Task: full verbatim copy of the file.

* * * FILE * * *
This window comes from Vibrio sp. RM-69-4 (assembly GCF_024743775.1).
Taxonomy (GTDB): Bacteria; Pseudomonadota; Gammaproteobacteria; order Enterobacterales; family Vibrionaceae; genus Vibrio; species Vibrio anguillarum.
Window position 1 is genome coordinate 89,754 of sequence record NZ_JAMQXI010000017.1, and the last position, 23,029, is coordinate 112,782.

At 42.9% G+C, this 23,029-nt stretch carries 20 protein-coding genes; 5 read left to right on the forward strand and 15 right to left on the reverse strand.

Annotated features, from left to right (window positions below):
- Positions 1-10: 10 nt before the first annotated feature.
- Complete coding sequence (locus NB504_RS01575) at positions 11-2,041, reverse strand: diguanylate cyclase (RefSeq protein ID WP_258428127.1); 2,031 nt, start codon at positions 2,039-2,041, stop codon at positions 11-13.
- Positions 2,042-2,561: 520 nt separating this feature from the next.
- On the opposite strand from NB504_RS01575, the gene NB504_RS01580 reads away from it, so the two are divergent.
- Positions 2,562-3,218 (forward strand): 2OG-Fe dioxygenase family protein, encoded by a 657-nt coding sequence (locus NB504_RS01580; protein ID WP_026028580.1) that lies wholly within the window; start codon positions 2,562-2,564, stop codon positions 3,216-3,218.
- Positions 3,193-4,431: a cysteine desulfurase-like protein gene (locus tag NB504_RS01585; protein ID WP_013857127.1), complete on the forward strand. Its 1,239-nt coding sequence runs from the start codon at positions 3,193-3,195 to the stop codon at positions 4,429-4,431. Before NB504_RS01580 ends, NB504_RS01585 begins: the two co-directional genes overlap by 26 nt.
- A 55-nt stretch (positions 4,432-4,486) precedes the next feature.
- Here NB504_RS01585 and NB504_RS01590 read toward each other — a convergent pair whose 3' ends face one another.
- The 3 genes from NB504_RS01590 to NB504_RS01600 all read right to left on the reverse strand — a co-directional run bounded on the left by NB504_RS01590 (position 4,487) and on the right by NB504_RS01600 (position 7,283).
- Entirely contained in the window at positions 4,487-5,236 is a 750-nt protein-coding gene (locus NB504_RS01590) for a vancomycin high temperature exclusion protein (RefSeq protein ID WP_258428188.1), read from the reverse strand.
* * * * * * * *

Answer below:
This window comes from Vibrio sp. RM-69-4 (assembly GCF_024743775.1).
Taxonomy (GTDB): Bacteria; Pseudomonadota; Gammaproteobacteria; order Enterobacterales; family Vibrionaceae; genus Vibrio; species Vibrio anguillarum.
Window position 1 is genome coordinate 89,754 of sequence record NZ_JAMQXI010000017.1, and the last position, 23,029, is coordinate 112,782.

At 42.9% G+C, this 23,029-nt stretch carries 20 protein-coding genes; 5 read left to right on the forward strand and 15 right to left on the reverse strand.

Annotated features, from left to right (window positions below):
- Positions 1-10: 10 nt before the first annotated feature.
- Complete coding sequence (locus NB504_RS01575) at positions 11-2,041, reverse strand: diguanylate cyclase (RefSeq protein ID WP_258428127.1); 2,031 nt, start codon at positions 2,039-2,041, stop codon at positions 11-13.
- Positions 2,042-2,561: 520 nt separating this feature from the next.
- On the opposite strand from NB504_RS01575, the gene NB504_RS01580 reads away from it, so the two are divergent.
- Positions 2,562-3,218 (forward strand): 2OG-Fe dioxygenase family protein, encoded by a 657-nt coding sequence (locus NB504_RS01580; protein ID WP_026028580.1) that lies wholly within the window; start codon positions 2,562-2,564, stop codon positions 3,216-3,218.
- Positions 3,193-4,431: a cysteine desulfurase-like protein gene (locus tag NB504_RS01585; protein ID WP_013857127.1), complete on the forward strand. Its 1,239-nt coding sequence runs from the start codon at positions 3,193-3,195 to the stop codon at positions 4,429-4,431. Before NB504_RS01580 ends, NB504_RS01585 begins: the two co-directional genes overlap by 26 nt.
- A 55-nt stretch (positions 4,432-4,486) precedes the next feature.
- Here NB504_RS01585 and NB504_RS01590 read toward each other — a convergent pair whose 3' ends face one another.
- The 3 genes from NB504_RS01590 to NB504_RS01600 all read right to left on the reverse strand — a co-directional run bounded on the left by NB504_RS01590 (position 4,487) and on the right by NB504_RS01600 (position 7,283).
- Entirely contained in the window at positions 4,487-5,236 is a 750-nt protein-coding gene (locus NB504_RS01590) for a vancomycin high temperature exclusion protein (RefSeq protein ID WP_258428188.1), read from the reverse strand.